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Big Idea

Bridging the gap
Uniphore's speech recognition and voice biometrics technology has banks and rural-focused companies queuing up

Kripa Mahalingam

"I don't think enterpreneurship has a sufix or prefix. We chose to operate in rural India becuase it was an untapped market" —Umesh Sachdev, CEO, Uniphore

Take two dyed-in-the-wool Delhi boys, shift them to Chennai — where the “weather is cruel, cultural differences are stark, and the language unfamiliar” — and they will either pack their bags and head back home, or they will hunker down and turn to their work. Umesh Sachdev and Ravi Saraogi clearly belong to the latter category. Seven years after they moved to the city to be part of the IIT Madras incubator, Chennai is now “home” and headquarters of their six-year-old, ₹9-crore business: Uniphore Software Systems, which is trying to bridge the information and digital divide in rural India through its speech-based mobile solutions. Not bad at all for two people who started their entrepreneurial journey early, but not too successfully.

Sachdev and Saraogi were still studying information technology in Delhi in 2006 when they set up their first venture, Singularis Technologies, to track lost mobiles. The business didn’t take off, but it did set the stage for their next venture. While building business for Singularis, the duo met several influencers in the telecom field, from service providers and regulators to telecom experts, including Ashok Jhunjhunwala, professor of electrical engineering at IIT Chennai, who invited Sachdev and Saraogi to become a part of the Rural Technology and Business incubator (RTBI) at IIT, which he was running. “He told us, ‘I can see you are very passionate about technology and mobility but lack business acumen. We can fill the gaps with mentorship through our extensive alumni network’,” recalls Umesh Sachdev, the 28-year-old CEO of Uniphore.

The opportunity to build what could possibly be the next big thing in telecom was too good to miss. As soon as they graduated in 2007, Saraogi and Sachdev shifted to Chennai and began laying the foundation for their undecided new venture. This time, the duo decided to figure out the gaps in the market and build a business model around it rather than building a product and then finding the market fit. They were certain they wanted to leverage the mobile medium to provide access to key services such as commerce, livelihood-relation information and entertainment. In telecom, though, it was clear that 95% Indian mobile subscribers were only using voice and any solution they built would have to be based on voice.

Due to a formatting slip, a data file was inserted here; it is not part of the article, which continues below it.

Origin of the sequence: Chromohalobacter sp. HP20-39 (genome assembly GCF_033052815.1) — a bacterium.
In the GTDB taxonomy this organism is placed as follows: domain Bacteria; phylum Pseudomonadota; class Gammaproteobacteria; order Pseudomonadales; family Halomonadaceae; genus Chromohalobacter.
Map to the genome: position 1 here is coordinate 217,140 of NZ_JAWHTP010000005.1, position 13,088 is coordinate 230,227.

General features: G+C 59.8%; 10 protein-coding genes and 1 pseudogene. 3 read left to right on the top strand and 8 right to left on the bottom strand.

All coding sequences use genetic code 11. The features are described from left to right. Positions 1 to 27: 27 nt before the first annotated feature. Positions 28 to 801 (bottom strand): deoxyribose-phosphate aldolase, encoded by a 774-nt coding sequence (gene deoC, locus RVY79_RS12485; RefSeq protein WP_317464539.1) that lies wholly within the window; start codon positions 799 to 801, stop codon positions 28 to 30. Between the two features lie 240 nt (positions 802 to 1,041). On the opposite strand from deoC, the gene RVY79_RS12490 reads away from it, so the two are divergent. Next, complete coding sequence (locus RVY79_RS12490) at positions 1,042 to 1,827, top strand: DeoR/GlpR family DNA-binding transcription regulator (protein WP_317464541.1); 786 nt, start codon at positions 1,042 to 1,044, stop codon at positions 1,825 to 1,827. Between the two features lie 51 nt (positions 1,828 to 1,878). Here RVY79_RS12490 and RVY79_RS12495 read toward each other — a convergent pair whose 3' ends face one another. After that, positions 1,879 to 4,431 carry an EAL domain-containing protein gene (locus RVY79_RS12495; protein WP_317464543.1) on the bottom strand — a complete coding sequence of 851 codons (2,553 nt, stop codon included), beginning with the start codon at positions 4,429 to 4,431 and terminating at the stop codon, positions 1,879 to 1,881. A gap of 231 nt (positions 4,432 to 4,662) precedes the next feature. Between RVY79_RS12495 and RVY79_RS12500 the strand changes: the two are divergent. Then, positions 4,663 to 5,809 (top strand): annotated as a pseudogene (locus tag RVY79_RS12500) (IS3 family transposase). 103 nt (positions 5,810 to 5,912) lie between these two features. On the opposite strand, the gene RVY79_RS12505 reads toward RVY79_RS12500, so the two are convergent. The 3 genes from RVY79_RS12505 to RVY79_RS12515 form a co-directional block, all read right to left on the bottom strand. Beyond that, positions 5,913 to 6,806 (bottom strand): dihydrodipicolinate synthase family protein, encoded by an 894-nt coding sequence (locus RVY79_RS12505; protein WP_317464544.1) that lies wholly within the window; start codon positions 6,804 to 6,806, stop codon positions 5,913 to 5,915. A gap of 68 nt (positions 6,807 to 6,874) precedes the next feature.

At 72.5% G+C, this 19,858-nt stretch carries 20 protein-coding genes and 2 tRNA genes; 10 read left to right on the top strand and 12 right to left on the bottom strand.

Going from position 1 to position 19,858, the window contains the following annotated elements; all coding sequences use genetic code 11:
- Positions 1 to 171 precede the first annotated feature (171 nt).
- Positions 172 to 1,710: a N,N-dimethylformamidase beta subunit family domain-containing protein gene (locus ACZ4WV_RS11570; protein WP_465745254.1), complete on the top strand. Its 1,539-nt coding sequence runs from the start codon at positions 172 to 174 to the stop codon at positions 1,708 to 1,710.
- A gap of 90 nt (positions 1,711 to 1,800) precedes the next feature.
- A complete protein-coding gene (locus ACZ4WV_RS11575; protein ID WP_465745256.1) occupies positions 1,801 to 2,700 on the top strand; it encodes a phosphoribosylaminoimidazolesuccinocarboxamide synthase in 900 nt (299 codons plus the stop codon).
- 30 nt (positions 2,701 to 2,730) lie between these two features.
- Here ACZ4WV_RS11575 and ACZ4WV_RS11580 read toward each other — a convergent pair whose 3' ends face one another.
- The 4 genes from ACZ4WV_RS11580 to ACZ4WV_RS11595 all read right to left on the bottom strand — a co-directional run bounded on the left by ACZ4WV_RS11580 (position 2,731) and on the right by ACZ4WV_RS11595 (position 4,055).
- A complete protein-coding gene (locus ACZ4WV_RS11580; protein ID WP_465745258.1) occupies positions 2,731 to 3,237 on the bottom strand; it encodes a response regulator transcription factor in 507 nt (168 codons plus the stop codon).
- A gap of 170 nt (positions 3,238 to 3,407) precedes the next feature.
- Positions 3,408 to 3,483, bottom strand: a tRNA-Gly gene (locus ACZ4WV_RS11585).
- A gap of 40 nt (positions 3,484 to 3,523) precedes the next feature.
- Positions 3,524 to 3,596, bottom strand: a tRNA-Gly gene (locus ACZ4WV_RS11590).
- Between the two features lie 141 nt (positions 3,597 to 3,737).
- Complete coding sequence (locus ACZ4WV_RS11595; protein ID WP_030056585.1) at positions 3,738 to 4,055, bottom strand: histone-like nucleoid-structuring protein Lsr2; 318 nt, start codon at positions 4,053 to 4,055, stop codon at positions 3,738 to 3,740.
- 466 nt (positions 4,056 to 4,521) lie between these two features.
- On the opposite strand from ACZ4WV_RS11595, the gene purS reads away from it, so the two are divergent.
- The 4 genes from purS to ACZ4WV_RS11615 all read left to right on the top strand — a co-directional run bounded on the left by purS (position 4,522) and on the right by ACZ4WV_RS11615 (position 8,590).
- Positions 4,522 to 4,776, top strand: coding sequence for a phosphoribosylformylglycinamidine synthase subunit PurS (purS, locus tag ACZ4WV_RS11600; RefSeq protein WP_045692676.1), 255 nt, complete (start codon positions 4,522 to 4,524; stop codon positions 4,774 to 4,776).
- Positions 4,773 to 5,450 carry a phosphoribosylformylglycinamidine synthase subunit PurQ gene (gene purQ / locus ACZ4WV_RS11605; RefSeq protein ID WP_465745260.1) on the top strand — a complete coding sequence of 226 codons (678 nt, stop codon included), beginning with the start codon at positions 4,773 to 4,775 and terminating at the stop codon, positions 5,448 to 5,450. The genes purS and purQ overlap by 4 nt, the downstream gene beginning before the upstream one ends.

As part of a test pilot, they set up a call centre that provided information on subjects such as agriculture, health, education, employment and entertainment. They put up posters in three districts in Tamil Nadu, with a number of the call centre, asking people to call in for information. The result was better than expected: they got more than 10,000 calls in three months. The maximum questions related to agriculture, employment and financial services and the call centre was able to answer 90% of them after searching the internet.

Clearly, the information and the information-seeker both existed; only the divide had to be bridged. And the process would have to be automated, since a one-to-one call centre wouldn't be cost effective. “We knew we had to automate the process and have the computer answer the questions,” says Saraogi, the 30-year-old COO of Uniphore. 

More importantly, the response to queries would have to be in the local language of the caller. So, Sachdev and Saraogi built a mobile platform based on speech recognition algorithms that could convert text to speech and back in Indian languages. The platform would deliver customised information on a variety of subjects, which customers could access through the speech recognition system. Working on the insight that for financial services, voice authentication was critical for the transaction, they also developed a voice biometric system that authenticates the customer’s voice before transaction. The company has applied for four patents on the technology it developed for speech recognition and voice biometrics. With the technology in place, Uniphore was finally launched in April 2008. 

 At your service

So, what does Uniphore do? It uses voice and data technology to transform any mobile device into an enterprise delivery platform connecting businesses in sectors such as agriculture, financial services, retail, education and their customers. The firm has developed two cloud-based products that can be downloaded as apps onto phones. In partnership with the US-based Nuance Communications, a $1.8-billion speech recognition firm, Uniphore developed VoiceNet, which works on interactive voice response (IVR) and has been especially developed for low-end phones. Target customers: financial services firms and banks that want to enable rural consumers to carry out transactions remotely. Consumers dial the bank, which greets them through the IVR and authenticates their voice by asking them to repeat a phrase. Once the voice sample is matched with the records, they are allowed to transact. VoiceNet is also being used by contract framing companies and agricultural input business to deliver customised information on the weather, products and farming techniques to farmers, patients who cannot visit hospitals, even train students and teachers.